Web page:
We have glorious news on the tractor production front - the National Health Service now offers proton beam therapy. This is indeed good news and not worthy, in itself, of the sneering we’re giving it. And yet it’s also true that the very same NHS was a pioneer of the technique, 30 years ago. Further, the only reason we’re getting it now is because of that competition so derided. This isn’t thus a story about how leading edge technology is being brought to us by our Wonder of the World, but how monopoly limits and delays technological adoption.
A 15-year-old boy has spoken of his excitement at being among the first to have NHS proton beam therapy in the UK.
Mason Kettley, who suffers from a rare brain tumour, began treatment on Tuesday - five years after the parents of Ashya King sparked an international manhunt when they took him abroad in search of treatment.
Until last month, NHS patients were sent as far away as the US for treatment, if specialist doctors said it was required.
Now the Christie Hospital in Manchester has begun offering the highly targeted treatment, with Mason the fourth case to undergo it, and the first to speak publicly about it.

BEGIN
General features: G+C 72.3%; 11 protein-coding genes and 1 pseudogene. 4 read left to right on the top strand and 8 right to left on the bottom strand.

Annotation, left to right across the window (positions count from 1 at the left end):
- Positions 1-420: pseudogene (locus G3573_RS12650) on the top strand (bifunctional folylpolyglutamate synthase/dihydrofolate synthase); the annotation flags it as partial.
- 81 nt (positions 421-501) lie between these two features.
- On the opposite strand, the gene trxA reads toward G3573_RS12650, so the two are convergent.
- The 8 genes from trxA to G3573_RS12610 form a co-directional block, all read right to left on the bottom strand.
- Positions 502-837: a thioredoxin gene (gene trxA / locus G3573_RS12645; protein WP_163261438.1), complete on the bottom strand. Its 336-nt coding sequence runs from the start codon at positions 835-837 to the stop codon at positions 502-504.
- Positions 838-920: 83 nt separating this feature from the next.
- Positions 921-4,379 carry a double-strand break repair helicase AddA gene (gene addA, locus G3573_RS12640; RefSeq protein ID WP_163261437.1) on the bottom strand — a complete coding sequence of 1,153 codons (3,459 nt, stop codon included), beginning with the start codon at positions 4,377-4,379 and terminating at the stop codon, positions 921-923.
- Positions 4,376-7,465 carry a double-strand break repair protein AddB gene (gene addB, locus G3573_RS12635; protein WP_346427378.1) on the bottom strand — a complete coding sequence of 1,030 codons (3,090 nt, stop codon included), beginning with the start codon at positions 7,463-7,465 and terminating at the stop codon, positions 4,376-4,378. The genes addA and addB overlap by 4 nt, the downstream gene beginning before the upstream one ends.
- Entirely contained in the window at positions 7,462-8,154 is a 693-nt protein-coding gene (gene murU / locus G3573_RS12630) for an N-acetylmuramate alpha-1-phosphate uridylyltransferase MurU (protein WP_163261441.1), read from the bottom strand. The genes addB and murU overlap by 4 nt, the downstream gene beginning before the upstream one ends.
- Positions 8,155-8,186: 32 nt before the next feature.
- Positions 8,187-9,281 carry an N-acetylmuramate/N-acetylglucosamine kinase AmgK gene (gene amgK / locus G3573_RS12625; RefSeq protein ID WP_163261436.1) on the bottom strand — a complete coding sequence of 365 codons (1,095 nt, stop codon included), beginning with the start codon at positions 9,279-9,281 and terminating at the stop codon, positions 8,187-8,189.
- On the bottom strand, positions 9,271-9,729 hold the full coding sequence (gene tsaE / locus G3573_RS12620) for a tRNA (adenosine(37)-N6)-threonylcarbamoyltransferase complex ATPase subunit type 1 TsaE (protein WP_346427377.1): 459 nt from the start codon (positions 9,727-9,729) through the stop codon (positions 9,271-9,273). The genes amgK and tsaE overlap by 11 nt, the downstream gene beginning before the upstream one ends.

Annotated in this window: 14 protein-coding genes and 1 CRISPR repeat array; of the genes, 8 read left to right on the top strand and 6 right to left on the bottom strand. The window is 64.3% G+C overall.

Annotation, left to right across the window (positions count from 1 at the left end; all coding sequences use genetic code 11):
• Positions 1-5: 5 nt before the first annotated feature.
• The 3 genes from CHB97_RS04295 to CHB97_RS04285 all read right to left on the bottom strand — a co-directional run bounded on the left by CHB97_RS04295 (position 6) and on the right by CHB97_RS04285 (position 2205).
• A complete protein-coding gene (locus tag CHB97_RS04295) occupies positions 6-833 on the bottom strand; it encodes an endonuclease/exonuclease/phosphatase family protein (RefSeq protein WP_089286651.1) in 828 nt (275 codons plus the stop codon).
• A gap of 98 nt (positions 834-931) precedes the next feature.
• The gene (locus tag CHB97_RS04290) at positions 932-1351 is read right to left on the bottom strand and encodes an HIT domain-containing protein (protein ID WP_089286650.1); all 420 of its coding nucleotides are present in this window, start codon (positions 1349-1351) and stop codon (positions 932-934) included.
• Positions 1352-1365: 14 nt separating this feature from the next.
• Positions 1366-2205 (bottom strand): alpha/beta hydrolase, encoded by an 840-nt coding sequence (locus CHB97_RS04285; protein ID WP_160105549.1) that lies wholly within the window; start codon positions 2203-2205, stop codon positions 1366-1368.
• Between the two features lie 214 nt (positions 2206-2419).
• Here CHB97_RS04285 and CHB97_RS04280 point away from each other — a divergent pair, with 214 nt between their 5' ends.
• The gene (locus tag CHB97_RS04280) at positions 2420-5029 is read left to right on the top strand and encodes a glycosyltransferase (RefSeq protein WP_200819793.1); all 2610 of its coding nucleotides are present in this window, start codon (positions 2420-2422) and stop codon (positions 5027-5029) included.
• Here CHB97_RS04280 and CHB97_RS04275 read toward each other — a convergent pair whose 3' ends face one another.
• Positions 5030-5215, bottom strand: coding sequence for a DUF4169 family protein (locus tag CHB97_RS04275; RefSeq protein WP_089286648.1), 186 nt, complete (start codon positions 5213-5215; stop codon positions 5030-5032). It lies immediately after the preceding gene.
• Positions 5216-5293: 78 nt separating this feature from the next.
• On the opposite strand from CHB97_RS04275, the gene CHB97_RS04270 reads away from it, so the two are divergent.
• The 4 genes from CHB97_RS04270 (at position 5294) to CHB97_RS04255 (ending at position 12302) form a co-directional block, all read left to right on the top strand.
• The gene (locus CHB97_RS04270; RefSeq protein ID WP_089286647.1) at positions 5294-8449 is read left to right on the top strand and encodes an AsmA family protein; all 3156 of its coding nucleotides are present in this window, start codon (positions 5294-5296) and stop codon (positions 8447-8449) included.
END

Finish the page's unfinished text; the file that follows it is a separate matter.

We wish him and the others that will follow a good recovery and a long life. And yet, and yet. The world’s first hospital based proton beam treatment centre was mere miles away from this one, the Clatterbridge cancer centre. In, umm, 1989.
And what did happen in the Ashya King case? The NHS said, well, we don’t offer that treatment. There was even legal intervention to try to ensure that the lad did not receive it elsewhere. Which he did, a charity funded centre in Prague offering it seemingly - so far at least - successfully.
So, what is it that we expect to see from a monopoly? A certain lack of leading edge technology as the incentives and impulses from competition don’t demand its adoption. What did we see from the NHS?
Quite, and what did happen? That private sector in the UK competition didn’t do it but the political embarrassment of that foreign impelled action and investment. Which gives us two economic lessons for the day.
The NHS may be, is, many things. But as a monopoly it’s going to be well behind that leading edge of the available technology. We also see one of the values of imports - yes, that treatment of Ashya was an import of health care services - in that they provide the competition which improves home grown monopolies by breaking them, even at the margin.
Just think how much better off we’d be if we didn’t rely upon the imports for this driving of technological change but had the competition at home to impel it?